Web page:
The Old Man [no longer on] The Mountain

FullSizeRender(3)There are many imaginary lines in the world.  Some of these lines are reified by rivers, mountains, dirt berms, or other features of the landscape.  In other areas, the geography, climate, and flora and fauna do not offer any difference yet, when one cross that demarcation in a jurisdiction, there is an immediate difference in the social fabric, the state of the built environment, and navigability of the paved roadways.
This demarcation is altogether true for New Hampshire and perhaps starkest when entering from the West.  Upon leaving the gentle hills of maple sugar, farm bed and breakfasts, and gift shoppes, one passes the welcome sign and depending on the size of the highway, the state liquor store.   From there on, the land is of broken small hamlets, roads heaved by frost and low taxes, and the occasional factory blasted by time and Free Trade.  While the economies of Vermont and New Hampshire are very similar, and there is certainly poverty in both states, that offered by the Live Free Or Die state seems at times more visible than that of the Green Mountains.  Perhaps the abandoned houses and piles of cars and snowmobiles are closer to the road and the weird hippies and descendants of the decadent French hide their midden piles better from the roads and tourist eyes.

Most of the Northeast Kingdom and lower quarters of these sister states enjoy the same air and woods, however, they steward the land in very different ways.  This is not to say that Vermont doesn’t have its gravel pits, strip malls, and former tanneries where now nothing dares grow, but in New Hampshire these seem more a part of the unforgiving landscape.  There are quaint areas, resorts, bed and breakfasts and eateries as more people are residing in New Hampshire yet it looks much more vacant.  Perhaps the residents are a more private sort who came to live in the woods to avoid congregating and fraternal orders found in more social areas of our Great and Storyed Nation.
FullSizeRender(2).jpgAt one village, the restaurant on the square occupied a historic building of those vast and square sort that Yankees built early n the last century.  While occupying an old structure of some simple architectural elegance, the establishment had all the look of a mall food court.  The decorations were on the wall as one may staple things in a hurry for a holiday you don’t celebrate.  The food was bland in a way that was noticeable to the palate… spiced with a flavour that tasted like nothing.  This was one of five recommended restaurants two of these listed being Dunkin Doughnuts and Subway – establishments that most of a certain Raceclassgender may not even consider included as a synonym  for ‘restaurant’ let alone included in the solution set of the question “what’s for dinner?”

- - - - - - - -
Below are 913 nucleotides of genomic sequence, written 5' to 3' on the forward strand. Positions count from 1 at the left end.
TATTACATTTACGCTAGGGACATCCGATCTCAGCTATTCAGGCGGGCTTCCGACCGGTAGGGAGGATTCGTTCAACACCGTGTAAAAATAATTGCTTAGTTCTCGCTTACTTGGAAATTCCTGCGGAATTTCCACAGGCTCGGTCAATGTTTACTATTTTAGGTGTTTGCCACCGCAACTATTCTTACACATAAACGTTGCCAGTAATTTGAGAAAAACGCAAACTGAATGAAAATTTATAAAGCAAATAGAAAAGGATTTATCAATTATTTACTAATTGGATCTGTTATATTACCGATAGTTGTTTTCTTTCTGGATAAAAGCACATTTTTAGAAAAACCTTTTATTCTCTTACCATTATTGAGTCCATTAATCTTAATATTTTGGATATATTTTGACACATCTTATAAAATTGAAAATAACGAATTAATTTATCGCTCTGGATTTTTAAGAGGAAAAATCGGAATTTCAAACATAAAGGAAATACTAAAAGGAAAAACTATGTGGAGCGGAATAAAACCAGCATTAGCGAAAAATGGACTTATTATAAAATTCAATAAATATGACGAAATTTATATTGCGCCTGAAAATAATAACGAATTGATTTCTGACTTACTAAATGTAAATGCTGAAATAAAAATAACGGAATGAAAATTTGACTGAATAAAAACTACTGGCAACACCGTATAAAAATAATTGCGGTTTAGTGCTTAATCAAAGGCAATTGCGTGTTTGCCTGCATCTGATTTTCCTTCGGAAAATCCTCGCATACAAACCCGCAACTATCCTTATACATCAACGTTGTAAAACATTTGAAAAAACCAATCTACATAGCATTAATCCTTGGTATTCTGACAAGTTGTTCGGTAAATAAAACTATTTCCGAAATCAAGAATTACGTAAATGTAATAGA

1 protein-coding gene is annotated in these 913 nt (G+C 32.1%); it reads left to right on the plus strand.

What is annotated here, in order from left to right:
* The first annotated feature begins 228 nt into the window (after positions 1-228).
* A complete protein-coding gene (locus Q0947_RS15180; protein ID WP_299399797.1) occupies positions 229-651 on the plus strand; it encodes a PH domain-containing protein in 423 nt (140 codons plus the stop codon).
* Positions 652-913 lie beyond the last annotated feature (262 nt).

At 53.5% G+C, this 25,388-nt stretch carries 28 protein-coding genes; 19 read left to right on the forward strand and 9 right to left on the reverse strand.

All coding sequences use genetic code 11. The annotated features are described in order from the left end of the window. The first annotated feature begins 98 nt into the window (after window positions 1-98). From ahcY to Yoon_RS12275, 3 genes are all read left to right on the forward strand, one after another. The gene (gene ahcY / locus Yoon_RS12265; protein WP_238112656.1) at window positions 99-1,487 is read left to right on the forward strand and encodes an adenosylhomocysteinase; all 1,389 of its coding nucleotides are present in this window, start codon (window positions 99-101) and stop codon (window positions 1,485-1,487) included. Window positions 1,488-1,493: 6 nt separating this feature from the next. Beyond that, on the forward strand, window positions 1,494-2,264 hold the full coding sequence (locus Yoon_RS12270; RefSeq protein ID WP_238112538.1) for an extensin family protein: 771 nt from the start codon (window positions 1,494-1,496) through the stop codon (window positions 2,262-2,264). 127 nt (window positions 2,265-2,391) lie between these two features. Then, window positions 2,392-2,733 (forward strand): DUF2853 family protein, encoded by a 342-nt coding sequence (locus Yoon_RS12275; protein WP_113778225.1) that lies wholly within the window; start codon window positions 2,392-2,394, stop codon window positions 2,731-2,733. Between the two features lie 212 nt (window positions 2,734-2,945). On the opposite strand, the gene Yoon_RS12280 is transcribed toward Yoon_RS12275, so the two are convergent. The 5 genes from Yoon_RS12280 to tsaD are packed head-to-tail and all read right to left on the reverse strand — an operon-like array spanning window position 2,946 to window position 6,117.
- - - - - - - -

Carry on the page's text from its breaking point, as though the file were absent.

It seems as if most of the state has this affliction.  Things are just straightforward and as-is no-frills.  That may not be a bad thing.  We don’t need everything to be blah blah foreign or ethnic infused tiddle-dee-dee or fair trade ho-ho-ho or every historic village centre chock full of impulse-by-mongers offering handmade Die Scheiße kann man neben der Straße finden.  But it helps…
FullSizeRender(1)The Old Man Of the Mountain vanished off the mountain back in 2003.  Today from the former viewing site there is a very matter-of-fact depiction of the collapse.  There seems to be a basic, “yop, ees agone now” and that’s it.  The return to the western lands was over a number of roads heaved and patched.  We came upon yet another village that was left behind by history.  Empty yet-handsome buildings and slowly decaying formerly-grand homes.  It is strange that for a state with over a million souls that so many abandoned places exist.  The car crossed a little river, midway on the bridge a sign exclaimed State Line and then on the other side we were greeted by another sign that may as well have read You Have Left New Hampshire.  There was a companion village on this side of the river and in most storefronts was some business or at least above the apartments shone with light and life.  While late on a blisteringly cold day, inhabitants came and went and perhaps greeted one another along the way.  We had left the granite state and returned to the land of Maple Sugar and Gift Shoppes.


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